Turning Things Around
We’re convinced that 1993 is going to be a good year for the A/E and environmental consulting industry. No matter how bad the last few years have been, every single firm has the potential to cash in if they manage their business properly. Here are our suggestions:
Match the labor budget with the actual current workload. Overstaffing is the biggest single mistake we see in unprofitable firms. It isn’t that these firms are stupid— more often than not it’s a function of holding on to people until projects come in. The firm may have been selected for a project that hasn’t started, or they may expect to get one or more big jobs that will require this staff. The problem is, it takes six months of profits to pay for every one month a staffer has nothing to do. Raw labor is one of the few controllable expenses. Always look to cut unneeded overhead staff, but don’t ignore underutilized technical and managerial staff at all levels (especially the top). This is particularly true for firms that have been in a state of decline— they are almost always top-heavy with underutilized, high-priced professional staff. Track your labor versus your revenue every month and take action based on the numbers.
Don’t forget existing clients in your zeal to get new ones. You will never be able to sell enough new work to make up for lost clients. Direct your marketing efforts to getting new clients. But make sure the old clients are getting the service they expect. Are your PICs calling on these people to make sure they’re happy? Do your PMs (all of them) realize that pleasing the client is their number one priority, or do they view the client as the enemy? Do key design and technical staff understand that they have to constantly seek out new and better ways of doing things, not just for new clients but with old ones? Do your clients view your service as a help or a hindrance to them? Are you making life easier for your clients— or harder?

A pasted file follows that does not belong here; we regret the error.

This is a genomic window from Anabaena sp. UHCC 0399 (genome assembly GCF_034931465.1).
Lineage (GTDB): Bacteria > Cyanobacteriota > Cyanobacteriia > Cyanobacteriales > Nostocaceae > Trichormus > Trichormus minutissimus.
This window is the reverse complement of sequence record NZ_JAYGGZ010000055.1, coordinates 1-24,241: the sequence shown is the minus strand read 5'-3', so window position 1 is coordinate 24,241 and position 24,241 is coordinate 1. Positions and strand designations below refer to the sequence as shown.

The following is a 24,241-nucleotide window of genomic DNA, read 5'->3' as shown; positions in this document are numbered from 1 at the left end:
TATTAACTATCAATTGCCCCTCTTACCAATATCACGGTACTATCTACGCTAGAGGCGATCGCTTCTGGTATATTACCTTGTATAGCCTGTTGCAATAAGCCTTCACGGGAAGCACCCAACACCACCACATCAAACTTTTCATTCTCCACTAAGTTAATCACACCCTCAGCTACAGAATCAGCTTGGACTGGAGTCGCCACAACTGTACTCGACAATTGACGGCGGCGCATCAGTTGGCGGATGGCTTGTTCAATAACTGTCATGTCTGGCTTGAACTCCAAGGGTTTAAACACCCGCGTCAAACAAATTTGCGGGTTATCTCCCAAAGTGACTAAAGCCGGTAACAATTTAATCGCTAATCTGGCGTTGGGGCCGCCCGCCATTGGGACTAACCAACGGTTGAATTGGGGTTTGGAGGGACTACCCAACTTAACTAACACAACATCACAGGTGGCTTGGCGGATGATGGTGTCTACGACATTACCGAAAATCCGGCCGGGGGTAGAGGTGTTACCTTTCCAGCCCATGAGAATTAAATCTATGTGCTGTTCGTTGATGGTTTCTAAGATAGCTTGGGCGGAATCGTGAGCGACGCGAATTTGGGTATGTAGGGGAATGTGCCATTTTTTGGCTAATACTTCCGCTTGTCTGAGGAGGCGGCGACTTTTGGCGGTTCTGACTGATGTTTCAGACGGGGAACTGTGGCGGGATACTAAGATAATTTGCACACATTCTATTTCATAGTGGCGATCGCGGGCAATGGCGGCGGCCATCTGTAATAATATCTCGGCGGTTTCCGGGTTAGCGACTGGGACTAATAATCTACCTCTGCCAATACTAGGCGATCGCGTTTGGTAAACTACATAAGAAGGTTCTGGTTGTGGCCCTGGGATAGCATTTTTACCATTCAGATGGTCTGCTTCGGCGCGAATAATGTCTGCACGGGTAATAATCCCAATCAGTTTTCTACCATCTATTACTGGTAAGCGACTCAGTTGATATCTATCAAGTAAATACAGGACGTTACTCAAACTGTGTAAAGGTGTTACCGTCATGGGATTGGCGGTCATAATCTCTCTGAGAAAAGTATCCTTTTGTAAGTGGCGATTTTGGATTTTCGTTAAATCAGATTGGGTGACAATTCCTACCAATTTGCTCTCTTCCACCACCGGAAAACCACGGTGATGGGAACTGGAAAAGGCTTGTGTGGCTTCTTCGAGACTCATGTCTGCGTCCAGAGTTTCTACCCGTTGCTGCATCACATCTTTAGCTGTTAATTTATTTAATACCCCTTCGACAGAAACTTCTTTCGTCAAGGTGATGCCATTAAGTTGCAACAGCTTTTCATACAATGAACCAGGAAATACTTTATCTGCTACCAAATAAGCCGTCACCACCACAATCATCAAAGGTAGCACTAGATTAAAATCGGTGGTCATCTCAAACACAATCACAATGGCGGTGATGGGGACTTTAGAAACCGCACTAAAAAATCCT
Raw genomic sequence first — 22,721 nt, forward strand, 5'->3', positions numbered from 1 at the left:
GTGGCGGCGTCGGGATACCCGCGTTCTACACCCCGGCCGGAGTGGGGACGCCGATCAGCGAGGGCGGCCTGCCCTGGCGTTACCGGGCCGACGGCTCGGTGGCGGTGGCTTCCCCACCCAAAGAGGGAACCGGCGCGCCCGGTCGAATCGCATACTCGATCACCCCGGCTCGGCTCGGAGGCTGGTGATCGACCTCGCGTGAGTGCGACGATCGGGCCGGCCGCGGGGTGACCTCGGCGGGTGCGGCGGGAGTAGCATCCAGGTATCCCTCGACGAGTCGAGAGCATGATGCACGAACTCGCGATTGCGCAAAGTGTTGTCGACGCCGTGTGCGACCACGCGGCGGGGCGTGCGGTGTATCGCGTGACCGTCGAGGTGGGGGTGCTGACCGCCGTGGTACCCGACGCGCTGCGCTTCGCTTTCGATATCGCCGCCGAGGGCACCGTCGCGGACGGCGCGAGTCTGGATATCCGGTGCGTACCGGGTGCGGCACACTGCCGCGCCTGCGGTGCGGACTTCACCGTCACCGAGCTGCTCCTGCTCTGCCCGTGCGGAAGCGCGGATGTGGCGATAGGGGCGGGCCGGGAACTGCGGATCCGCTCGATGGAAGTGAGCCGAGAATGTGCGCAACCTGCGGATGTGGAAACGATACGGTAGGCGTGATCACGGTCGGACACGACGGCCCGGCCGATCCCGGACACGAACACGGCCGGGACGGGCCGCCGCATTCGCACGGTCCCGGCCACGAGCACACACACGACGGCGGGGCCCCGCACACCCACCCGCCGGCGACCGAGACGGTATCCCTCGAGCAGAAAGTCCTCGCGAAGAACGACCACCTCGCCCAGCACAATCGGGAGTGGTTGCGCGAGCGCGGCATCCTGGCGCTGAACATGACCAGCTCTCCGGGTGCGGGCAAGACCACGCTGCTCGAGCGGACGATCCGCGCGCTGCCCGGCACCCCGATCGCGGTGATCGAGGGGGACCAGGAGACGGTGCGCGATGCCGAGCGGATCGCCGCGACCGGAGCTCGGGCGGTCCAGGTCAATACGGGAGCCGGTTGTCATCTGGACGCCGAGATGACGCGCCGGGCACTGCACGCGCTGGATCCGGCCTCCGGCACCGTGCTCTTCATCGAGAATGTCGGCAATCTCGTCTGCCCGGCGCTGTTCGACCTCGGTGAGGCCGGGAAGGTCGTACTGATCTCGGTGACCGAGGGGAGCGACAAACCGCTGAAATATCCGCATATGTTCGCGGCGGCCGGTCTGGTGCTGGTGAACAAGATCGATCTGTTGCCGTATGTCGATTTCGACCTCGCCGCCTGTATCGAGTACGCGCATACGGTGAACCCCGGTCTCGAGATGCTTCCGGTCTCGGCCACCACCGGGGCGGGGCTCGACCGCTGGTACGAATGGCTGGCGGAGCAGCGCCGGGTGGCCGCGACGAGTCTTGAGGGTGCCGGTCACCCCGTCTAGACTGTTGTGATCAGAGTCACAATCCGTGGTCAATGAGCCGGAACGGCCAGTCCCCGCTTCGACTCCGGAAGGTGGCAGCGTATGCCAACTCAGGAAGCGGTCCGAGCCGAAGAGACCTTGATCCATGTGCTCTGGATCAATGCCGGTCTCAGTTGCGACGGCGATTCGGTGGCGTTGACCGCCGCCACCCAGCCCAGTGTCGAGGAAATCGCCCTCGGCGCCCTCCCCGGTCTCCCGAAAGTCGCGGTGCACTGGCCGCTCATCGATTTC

Pay attention to quality. The easiest way to lose a good client is to put out garbage. Projects must be done right from top to bottom. If conflicts between disciplines are resulting in poorly coordinated work, don’t throw up your hands— solve them. Make sure your system of rewards and sanctions reinforces cooperation. Don’t tolerate people who sabotage a project for personal reasons. Be willing to replace marginal performers. Get your recruitment pipeline filled so you will be more willing to trim the deadwood and toss the bad apples.
Hire entrepreneurial people at all levels. By entrepreneurial, we mean people who are creative, who go above and beyond the call of duty to figure out new and better ways of doing things, ways to save money, and ways to improve client service. We do not mean those who just do a yeoman’s job. A/E and environmental firms are full of yeomen. What’s lacking are the movers and shakers, whether they be young engineers, CADD managers, marketing directors, or secretaries. With the low margins in this business, every position is critical to your success. If you want entrepreneurs be willing to offer tangible rewards— not B.S. recognition programs.
Of course, there are many other steps to success. One thing every principal will agree on— consistent success requires constant vigilance. Although ours is a relatively simple business— selling labor— it’s not an easy business to manage and make money at. But the interesting thing is that whenever we go into a troubled company and ask people what the biggest threats to the firm are, the answer is almost always the same: We have seen the enemy, and he is us.
Originally published 2/15/1993.